Northern Pass clears regulatory hurdle
Any new, large power project has to apply to ISO-NE to ensure that it can connect to the grid once it goes live, without disrupting or otherwise impeding the network that manages power supply in the six-state region.
"Northern Pass had to prove to ISO that it could interconnect without causing any problems for ISO or other participants," said Mike Skelton, a spokesman for Northern Pass Transmission and its parent company, Northeast Utilities.
"We are pleased with ISO New England's findings on this issue, as it's the culmination of years of hard work by our project team," he said. "We look forward to continuing this progress as the federal and state permitting processes continue in 2014."
The ISO notification was received by Northeast Utilities on Dec. 31 in a letter from Stephen J. Rourke, vice president for system planning at ISO. Rourke noted that the New England Power Pool Reliability Committee, set up to advise ISO on such matters, did not vote in support of the determination.
"The NEPOOL Reliability Committee is separate from ISO. It's made up of market participants, and it gives an advisory opinion," said Skelton. "They reviewed this issue and the vote to approve was 55 percent in favor, but in order to have a final approval of that committee you need two-thirds. There were some participant on the committee, some power generators and others, who did not vote in favor for a variety of reasons, but ultimately that's an advisory opinion, and this letter represents ISO's final determination."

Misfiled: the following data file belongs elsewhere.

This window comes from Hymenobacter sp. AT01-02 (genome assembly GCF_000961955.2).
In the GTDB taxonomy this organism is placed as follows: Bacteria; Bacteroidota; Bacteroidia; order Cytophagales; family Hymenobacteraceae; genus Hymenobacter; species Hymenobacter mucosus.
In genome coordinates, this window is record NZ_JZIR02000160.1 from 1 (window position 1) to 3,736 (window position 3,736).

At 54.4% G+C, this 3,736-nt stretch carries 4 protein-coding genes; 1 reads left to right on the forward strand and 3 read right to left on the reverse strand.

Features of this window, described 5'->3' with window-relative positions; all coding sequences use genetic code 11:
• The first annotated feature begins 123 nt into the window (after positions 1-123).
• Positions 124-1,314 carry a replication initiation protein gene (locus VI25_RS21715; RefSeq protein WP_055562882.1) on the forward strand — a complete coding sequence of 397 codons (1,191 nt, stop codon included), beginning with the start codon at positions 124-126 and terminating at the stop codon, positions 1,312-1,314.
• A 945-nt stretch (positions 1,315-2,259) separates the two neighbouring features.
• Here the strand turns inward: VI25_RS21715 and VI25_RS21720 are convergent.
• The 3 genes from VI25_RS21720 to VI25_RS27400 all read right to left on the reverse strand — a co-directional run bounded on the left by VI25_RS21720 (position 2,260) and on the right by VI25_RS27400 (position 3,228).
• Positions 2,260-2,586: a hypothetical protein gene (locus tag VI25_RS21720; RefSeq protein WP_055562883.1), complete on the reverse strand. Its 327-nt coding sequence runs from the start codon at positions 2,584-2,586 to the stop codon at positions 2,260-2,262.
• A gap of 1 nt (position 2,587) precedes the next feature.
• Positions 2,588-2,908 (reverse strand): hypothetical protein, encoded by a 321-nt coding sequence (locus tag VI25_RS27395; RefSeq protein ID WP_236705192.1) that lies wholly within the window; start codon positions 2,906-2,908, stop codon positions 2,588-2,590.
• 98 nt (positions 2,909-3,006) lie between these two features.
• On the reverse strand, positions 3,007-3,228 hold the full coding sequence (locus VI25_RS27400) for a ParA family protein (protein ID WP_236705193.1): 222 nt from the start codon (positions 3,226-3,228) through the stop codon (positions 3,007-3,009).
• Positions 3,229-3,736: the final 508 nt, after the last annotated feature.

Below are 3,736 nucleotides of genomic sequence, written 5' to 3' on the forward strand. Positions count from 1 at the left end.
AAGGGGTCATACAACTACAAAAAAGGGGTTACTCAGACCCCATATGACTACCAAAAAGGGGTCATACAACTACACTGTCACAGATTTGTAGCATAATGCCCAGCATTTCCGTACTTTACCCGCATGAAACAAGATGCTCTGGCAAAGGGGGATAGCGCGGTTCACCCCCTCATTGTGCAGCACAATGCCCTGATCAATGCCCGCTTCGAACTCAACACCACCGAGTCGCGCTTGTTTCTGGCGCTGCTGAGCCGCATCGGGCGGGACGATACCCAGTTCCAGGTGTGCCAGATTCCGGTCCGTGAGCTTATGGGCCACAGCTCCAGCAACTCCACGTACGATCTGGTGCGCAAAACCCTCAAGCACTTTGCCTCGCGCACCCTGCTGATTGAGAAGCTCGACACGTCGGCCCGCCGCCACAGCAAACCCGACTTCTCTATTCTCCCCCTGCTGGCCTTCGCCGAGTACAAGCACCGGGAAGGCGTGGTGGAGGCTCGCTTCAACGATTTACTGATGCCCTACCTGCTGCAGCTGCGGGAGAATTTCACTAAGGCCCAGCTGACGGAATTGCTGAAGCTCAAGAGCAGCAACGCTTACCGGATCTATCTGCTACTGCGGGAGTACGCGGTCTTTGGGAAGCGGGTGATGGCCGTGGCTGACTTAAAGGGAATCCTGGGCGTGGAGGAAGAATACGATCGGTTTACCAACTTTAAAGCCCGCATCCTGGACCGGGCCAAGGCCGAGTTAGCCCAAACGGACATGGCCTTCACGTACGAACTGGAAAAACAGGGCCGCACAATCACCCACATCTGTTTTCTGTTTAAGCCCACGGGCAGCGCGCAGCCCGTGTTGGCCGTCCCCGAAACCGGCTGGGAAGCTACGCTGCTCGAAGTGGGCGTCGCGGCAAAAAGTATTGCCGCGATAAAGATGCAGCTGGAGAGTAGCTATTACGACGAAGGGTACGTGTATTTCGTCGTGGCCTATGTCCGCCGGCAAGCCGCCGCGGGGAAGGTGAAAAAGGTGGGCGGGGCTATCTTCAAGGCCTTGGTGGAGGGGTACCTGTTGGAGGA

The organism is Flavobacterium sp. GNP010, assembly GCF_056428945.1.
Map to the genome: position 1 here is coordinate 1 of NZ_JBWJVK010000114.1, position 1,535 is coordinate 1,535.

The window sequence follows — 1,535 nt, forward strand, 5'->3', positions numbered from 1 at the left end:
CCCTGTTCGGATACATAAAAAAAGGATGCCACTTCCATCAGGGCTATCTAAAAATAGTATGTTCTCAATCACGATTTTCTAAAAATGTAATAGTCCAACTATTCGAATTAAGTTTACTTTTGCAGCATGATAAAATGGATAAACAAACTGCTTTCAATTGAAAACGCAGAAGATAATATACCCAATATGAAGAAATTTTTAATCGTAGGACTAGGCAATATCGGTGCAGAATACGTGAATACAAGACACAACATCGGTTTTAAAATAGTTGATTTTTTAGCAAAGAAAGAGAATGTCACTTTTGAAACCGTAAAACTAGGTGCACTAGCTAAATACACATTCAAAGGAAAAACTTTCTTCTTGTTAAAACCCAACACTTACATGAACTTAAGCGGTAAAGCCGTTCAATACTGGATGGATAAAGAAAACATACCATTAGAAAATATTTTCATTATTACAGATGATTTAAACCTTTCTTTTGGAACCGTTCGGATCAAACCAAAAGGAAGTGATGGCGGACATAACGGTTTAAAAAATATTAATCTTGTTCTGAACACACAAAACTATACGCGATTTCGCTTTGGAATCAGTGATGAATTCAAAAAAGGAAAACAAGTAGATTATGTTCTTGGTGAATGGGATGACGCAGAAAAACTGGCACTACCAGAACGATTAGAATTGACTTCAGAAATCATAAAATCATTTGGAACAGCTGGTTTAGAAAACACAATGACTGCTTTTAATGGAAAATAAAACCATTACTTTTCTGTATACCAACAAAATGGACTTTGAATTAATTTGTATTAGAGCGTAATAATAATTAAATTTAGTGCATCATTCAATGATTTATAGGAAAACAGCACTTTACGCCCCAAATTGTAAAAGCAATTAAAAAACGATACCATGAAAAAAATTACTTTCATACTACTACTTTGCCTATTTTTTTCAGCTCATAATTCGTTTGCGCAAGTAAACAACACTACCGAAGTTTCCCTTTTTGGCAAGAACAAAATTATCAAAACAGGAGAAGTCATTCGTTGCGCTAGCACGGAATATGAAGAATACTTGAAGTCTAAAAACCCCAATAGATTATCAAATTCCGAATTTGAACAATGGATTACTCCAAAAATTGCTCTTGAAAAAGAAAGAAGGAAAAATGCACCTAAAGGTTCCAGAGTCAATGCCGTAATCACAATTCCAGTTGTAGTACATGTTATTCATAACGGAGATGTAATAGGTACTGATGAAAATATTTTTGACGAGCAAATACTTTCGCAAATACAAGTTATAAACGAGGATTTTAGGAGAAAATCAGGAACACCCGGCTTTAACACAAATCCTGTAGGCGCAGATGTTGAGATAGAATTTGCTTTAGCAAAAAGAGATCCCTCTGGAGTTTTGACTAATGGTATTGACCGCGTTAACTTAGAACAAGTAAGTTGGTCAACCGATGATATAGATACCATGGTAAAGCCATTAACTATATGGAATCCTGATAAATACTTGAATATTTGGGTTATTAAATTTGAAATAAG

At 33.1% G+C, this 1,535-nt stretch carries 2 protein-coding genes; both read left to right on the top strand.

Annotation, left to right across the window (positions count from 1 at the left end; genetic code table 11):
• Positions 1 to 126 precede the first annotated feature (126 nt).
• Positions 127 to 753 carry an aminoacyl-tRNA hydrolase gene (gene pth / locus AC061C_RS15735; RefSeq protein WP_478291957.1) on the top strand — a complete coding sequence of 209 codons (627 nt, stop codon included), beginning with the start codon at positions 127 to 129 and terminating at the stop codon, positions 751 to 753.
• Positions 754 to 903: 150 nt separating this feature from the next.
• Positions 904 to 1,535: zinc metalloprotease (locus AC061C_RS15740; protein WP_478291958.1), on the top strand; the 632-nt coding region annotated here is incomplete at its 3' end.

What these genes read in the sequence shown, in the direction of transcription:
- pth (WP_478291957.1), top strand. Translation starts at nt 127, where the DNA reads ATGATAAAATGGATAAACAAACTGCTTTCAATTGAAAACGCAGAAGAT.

Ultimate authority to approve the plan rested with the ISO System Planning Department, led by Rourke.
The approval comes with certain conditions, including a limit of no more than 1,200 megawatts of imports into the United States from Quebec, which is what Northern Pass has planned all along. The project is also prohibited from exporting power from New England to Quebec.
The ISO ruling anticipates an in-service date for Northern Pass of June 2017.
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